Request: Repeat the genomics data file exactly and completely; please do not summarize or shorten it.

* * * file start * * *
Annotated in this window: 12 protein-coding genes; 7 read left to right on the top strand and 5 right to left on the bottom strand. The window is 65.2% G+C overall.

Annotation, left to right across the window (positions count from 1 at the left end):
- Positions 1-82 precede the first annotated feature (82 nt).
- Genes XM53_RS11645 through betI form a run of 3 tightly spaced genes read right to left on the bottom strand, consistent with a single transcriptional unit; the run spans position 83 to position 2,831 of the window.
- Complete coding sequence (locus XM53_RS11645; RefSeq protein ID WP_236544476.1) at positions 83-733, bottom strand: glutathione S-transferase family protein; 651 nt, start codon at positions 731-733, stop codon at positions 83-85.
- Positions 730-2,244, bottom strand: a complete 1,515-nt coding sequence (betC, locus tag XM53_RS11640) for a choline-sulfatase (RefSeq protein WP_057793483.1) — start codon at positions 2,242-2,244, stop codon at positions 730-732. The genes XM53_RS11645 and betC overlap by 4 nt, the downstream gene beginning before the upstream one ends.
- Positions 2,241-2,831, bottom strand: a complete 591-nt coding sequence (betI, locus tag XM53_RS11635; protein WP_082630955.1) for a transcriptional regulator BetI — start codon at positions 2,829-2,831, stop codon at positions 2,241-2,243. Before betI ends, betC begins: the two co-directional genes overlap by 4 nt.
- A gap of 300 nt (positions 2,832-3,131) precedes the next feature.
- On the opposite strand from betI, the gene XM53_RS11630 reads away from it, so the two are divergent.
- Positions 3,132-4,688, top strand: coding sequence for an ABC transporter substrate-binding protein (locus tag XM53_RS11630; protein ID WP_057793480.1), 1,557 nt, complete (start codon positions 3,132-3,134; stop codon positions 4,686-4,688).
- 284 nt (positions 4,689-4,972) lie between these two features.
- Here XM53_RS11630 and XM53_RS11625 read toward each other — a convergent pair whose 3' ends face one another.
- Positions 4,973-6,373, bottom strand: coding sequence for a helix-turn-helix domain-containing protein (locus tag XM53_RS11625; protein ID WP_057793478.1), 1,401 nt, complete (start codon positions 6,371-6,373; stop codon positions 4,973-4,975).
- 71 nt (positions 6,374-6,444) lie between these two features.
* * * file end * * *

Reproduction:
Annotated in this window: 12 protein-coding genes; 7 read left to right on the top strand and 5 right to left on the bottom strand. The window is 65.2% G+C overall.

Annotation, left to right across the window (positions count from 1 at the left end):
- Positions 1-82 precede the first annotated feature (82 nt).
- Genes XM53_RS11645 through betI form a run of 3 tightly spaced genes read right to left on the bottom strand, consistent with a single transcriptional unit; the run spans position 83 to position 2,831 of the window.
- Complete coding sequence (locus XM53_RS11645; RefSeq protein ID WP_236544476.1) at positions 83-733, bottom strand: glutathione S-transferase family protein; 651 nt, start codon at positions 731-733, stop codon at positions 83-85.
- Positions 730-2,244, bottom strand: a complete 1,515-nt coding sequence (betC, locus tag XM53_RS11640) for a choline-sulfatase (RefSeq protein WP_057793483.1) — start codon at positions 2,242-2,244, stop codon at positions 730-732. The genes XM53_RS11645 and betC overlap by 4 nt, the downstream gene beginning before the upstream one ends.
- Positions 2,241-2,831, bottom strand: a complete 591-nt coding sequence (betI, locus tag XM53_RS11635; protein WP_082630955.1) for a transcriptional regulator BetI — start codon at positions 2,829-2,831, stop codon at positions 2,241-2,243. Before betI ends, betC begins: the two co-directional genes overlap by 4 nt.
- A gap of 300 nt (positions 2,832-3,131) precedes the next feature.
- On the opposite strand from betI, the gene XM53_RS11630 reads away from it, so the two are divergent.
- Positions 3,132-4,688, top strand: coding sequence for an ABC transporter substrate-binding protein (locus tag XM53_RS11630; protein ID WP_057793480.1), 1,557 nt, complete (start codon positions 3,132-3,134; stop codon positions 4,686-4,688).
- 284 nt (positions 4,689-4,972) lie between these two features.
- Here XM53_RS11630 and XM53_RS11625 read toward each other — a convergent pair whose 3' ends face one another.
- Positions 4,973-6,373, bottom strand: coding sequence for a helix-turn-helix domain-containing protein (locus tag XM53_RS11625; protein ID WP_057793478.1), 1,401 nt, complete (start codon positions 6,371-6,373; stop codon positions 4,973-4,975).
- 71 nt (positions 6,374-6,444) lie between these two features.